A while ago a scientist called Jules Davidoff worked with the Himba Tribe in Namibia and discovered something really cool.
The Namibia people had many words for green, however no words for the colour blue. They grouped blue and green together.
He developed a test to see whether they could identify the colour blue by showing them 11 green squares and one blue square.
They either couldn’t tell which of the squares was a different colour to the others or took a long time.
However, when he asked them to identify the difference in colour between shades of green with a very slight variation they were able to identify it very quickly.
English speakers had the opposite problem, they could tell which was blue quickly, however struggled to tell the slight variation in the green.
As the story goes, apparently he took the experiment a little too far (if you ask me) when he had a child. For the first three years of her life, he made sure that she never learned the word for the colour blue.
Can you imagine how hard that was?!
One day, in the park and pointed to various things asking for what colour they were.
“What colour is that grass?”
“Green.” She said.
“What colour is that swing?”
“What colour is the sky?”… she didn’t know.
She couldn’t tell the colour of the sky!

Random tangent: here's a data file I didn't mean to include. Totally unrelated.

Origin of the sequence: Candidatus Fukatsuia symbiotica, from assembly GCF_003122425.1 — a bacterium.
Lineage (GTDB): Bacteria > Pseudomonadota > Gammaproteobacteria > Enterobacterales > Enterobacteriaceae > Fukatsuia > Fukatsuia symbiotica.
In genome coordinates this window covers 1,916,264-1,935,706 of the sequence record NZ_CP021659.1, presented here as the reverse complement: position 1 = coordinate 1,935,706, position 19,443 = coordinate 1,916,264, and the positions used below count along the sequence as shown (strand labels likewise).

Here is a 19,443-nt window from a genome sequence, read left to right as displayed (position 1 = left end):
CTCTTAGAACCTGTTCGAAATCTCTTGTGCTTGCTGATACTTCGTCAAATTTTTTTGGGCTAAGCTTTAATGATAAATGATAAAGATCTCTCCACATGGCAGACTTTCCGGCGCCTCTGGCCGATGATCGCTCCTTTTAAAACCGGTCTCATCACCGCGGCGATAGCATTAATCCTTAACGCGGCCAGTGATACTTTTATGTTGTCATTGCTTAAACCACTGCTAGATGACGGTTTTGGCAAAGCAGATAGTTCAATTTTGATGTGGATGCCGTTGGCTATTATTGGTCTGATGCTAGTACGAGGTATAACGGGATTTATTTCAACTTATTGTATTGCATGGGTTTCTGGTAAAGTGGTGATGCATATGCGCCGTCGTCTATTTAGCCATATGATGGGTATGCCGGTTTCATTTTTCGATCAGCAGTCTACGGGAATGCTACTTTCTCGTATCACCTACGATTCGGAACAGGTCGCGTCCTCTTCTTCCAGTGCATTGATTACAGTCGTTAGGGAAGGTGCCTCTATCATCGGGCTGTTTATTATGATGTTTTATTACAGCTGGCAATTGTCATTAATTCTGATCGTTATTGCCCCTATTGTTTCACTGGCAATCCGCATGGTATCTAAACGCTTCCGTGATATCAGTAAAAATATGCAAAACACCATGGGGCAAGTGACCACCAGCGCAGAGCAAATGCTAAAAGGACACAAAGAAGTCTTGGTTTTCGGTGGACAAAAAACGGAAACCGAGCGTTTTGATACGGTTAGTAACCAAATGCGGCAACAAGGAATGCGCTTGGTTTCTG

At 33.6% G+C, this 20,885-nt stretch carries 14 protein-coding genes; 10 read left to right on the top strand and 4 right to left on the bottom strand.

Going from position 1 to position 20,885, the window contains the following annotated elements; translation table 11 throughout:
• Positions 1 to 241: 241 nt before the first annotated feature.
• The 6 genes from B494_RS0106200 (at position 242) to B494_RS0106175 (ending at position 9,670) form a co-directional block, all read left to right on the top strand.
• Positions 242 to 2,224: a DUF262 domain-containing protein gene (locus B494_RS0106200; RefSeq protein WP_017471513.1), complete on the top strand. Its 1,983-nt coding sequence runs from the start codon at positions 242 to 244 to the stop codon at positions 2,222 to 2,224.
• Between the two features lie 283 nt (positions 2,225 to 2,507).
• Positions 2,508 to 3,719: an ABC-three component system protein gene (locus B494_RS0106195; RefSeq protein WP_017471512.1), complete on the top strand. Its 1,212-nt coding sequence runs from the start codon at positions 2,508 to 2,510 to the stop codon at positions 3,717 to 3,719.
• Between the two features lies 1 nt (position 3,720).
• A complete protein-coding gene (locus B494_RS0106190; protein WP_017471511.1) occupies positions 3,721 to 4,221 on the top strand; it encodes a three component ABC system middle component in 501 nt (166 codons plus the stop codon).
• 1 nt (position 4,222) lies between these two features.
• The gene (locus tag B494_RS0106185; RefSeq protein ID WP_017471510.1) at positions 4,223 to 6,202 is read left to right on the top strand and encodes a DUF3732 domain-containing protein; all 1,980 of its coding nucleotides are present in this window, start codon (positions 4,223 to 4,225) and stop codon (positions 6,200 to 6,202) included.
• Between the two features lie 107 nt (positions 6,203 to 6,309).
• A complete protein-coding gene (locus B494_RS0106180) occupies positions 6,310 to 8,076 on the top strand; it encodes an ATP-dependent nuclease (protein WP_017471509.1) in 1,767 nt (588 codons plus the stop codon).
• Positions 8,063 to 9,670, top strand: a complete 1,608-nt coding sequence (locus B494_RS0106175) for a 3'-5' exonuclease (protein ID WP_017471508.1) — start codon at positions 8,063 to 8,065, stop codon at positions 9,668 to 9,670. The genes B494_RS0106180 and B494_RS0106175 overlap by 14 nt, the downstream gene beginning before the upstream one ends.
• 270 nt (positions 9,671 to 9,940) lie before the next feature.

Neither could the Himba people. They largely thought the sky was white….
This always spins me out. Can you believe there are people who don’t see the colour the sky the way we do?
What colour do they see?
Is the sky really blue?
Why is this important?
We need to believe a concept before we see it.
Until we believe something to be true, we’re less likely to see the evidence to support our belief. The lesson teaches us to understand that there things we don’t yet realise because we haven’t thought about them deeply enough yet!
It teaches us to keep our minds open to new ideas.
Language is important
The language we use is important, especially with ourselves. What do you tell yourself about your skills, abilities and potential. Do you tell yourself that you’re capable, intelligent, kind, attractive, productive, mindful and happy?
Try this: Pay attention to the stories you’re telling yourself and the language you use.
When you feel yourself becoming judgemental or negative, think of three positive things you’re grateful for and see how it changes your mindset and therefore what you notice, focus on, and in turn, achieve.
It makes a huge difference.
After all, when you believe it, you’ll see it and that makes all the difference.